Spring is nearly here, so it's time for me to turn my attention away from distant adventures and back toward the primary theme of this website: WOODLAND SPRING.
I love to learn about and photograph the springtime woodland wildflowers. But to me, it's not just the flowers themselves that attract my devotion. The flowers are part of a beautiful and ever-changing landscape--the forest.
As I put together my story of spring, I plan to show not only the wildflowers themselves, and how various species change through out their growing seasons, but I also plan to tell the story of the landscape in which these beautiful wildflowers live.
For example, some flowers bloom earlier than others, some last longer than others. And all the while, the landscape around them changes. During early spring, the forest sometimes receives a blanket of snow--as winter tries to retain its grip on the forest. As the season progresses, the days get warmer and the light on the forest floor gets more and more intense--until eventually and gradually the leaves on the trees overhead fill in, casting shadows across the forest floor.
In the process of trying to tell the story of Woodland Spring, I will include scenic shots that show the landscape and how it changes. I will return to some of the exact same locations throughout the season and get basically the same shot. Sets of shots from the same location can then be compared to show, literally, how each selected part of the forest has changed. And though my "scenic" shots (see below for the first sampling) may not be the most beautiful photos I have ever created, they will become part of the story that I tell, because they are part of the story of Woodland Spring.
At this time of year, the ground looks deceptively lifeless and bare, except for a litter of leaves--unless, of course, there is also a blanket of snow. The only green in view is from the evergreens like rhododendrons, mountain laurels, hemlocks, and pines. The decidious trees are still completely bare, or if they are starting to form flowers way up high in their branches, you can hardly tell from the perspective of a would-be wildflower on the ground.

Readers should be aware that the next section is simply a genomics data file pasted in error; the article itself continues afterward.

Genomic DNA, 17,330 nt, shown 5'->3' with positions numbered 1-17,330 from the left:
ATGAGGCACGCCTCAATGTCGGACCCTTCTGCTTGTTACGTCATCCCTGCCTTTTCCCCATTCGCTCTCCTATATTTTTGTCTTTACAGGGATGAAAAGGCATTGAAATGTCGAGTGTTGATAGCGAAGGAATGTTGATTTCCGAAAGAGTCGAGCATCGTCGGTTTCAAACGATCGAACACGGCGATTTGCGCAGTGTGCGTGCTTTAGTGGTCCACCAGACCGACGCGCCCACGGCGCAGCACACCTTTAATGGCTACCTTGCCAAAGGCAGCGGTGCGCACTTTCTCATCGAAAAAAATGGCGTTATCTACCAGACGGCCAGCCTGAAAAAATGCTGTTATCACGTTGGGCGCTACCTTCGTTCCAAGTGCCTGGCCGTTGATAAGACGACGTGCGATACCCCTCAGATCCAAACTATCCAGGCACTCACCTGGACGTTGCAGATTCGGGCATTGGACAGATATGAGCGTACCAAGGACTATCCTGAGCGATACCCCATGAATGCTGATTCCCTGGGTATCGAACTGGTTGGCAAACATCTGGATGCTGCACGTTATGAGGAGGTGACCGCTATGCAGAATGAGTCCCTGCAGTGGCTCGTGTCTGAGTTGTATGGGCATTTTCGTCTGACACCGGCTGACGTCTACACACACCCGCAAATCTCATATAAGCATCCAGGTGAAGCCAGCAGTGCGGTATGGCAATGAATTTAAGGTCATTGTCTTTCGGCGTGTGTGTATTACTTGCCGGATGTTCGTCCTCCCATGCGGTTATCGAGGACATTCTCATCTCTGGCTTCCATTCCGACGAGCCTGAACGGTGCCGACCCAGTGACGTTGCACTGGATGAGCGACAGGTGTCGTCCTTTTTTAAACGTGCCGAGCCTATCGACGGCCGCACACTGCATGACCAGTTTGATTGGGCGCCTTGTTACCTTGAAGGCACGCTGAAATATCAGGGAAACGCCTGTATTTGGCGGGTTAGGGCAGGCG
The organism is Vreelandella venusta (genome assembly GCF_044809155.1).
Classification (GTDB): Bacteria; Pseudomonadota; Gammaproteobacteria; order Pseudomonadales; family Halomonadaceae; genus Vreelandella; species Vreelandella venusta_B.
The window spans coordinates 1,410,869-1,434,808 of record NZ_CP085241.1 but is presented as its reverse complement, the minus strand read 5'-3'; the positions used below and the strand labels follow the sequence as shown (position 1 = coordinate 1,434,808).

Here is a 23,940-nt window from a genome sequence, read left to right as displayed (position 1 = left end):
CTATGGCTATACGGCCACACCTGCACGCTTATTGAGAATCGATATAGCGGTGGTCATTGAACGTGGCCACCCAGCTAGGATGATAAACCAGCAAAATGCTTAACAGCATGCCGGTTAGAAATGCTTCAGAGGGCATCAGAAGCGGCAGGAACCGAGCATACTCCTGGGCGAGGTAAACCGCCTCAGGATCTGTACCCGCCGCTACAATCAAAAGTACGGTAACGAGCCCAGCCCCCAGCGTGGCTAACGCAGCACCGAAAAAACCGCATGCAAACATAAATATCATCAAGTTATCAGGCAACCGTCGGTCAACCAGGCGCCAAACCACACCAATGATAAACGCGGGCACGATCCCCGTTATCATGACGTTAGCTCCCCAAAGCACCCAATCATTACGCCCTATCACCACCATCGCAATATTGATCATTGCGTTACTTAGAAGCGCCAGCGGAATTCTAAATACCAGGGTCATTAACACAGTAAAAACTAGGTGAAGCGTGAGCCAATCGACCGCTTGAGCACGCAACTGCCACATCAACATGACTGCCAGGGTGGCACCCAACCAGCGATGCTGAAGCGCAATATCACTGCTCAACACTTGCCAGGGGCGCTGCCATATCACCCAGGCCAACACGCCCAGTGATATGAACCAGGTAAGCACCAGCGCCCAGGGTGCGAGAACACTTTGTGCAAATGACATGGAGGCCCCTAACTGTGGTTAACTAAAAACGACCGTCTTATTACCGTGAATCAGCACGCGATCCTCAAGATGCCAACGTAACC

As the next several weeks go by, however, the forest floor will gradually become more and more green. Soon delicate wildflowers like spring beauty and hepatica will emerge and begin to bloom. As time goes by, more and more wildflower species will join in this on-going drama that repeats itself year after year. The story will include trillium, wood anemone, bellwort, wild ginger, and more.
Once spring is well underway, the leaves in overhead trees will sprout from their buds and grow larger, expanding in spurts sometimes, like just after a big rain. The ground will become more damp and more shaded.
As the shade "thickens," many of the early-blooming wildflowers will go dormant--hopefully after having first made and dispersed many seeds. During the warmer but darker weeks of late spring, some wildflowers will thrive to finish their growing season in the relative shade. These include Solomon's Seal, wild geranium, and May Apple, to name a few.
And though it gets shady up here in the decidious forests of North America, it is nothing like that of the tropics. So when I say shade, I am not talking about shade that completely covers 100% of the forest floor--as might be the case in a mature, dense tropical forest. Even when there is shade up here in the forest, there are always speckles of light that move across the forest floor as the sun crosses the sky each day.
These are just a few things to think about when considering the story of Woodland Spring. I have been waiting a long time to share this story--since well before September 2005 when I started this website--and now it's nearly time to begin.
To get an idea of how the forest changes, please check out the 5 pairs of photos below. These landscapes show the dramtic change in the forest from one day to the very next.
I went to the forest first on February 17 to get an idea of shots that I could start "collecting" throughout the upcoming season. I took a variety of shots, figuring I'd work with the ones I like best. And then, surprise-surprise, it snowed that night, so I decided to return to the forest the next day. It was fun to repeat some of the same exact shots, so later I would be able to compare them.
For several pairs of shots, I plan to expand them into a series of shots--maybe a set of 10 to 12 photos of each exact same perspective, showing the same piece of landscape every couple weeks from now until the beginning of June.
So stay tuned. The story is just getting started, and I do believe it will be fun.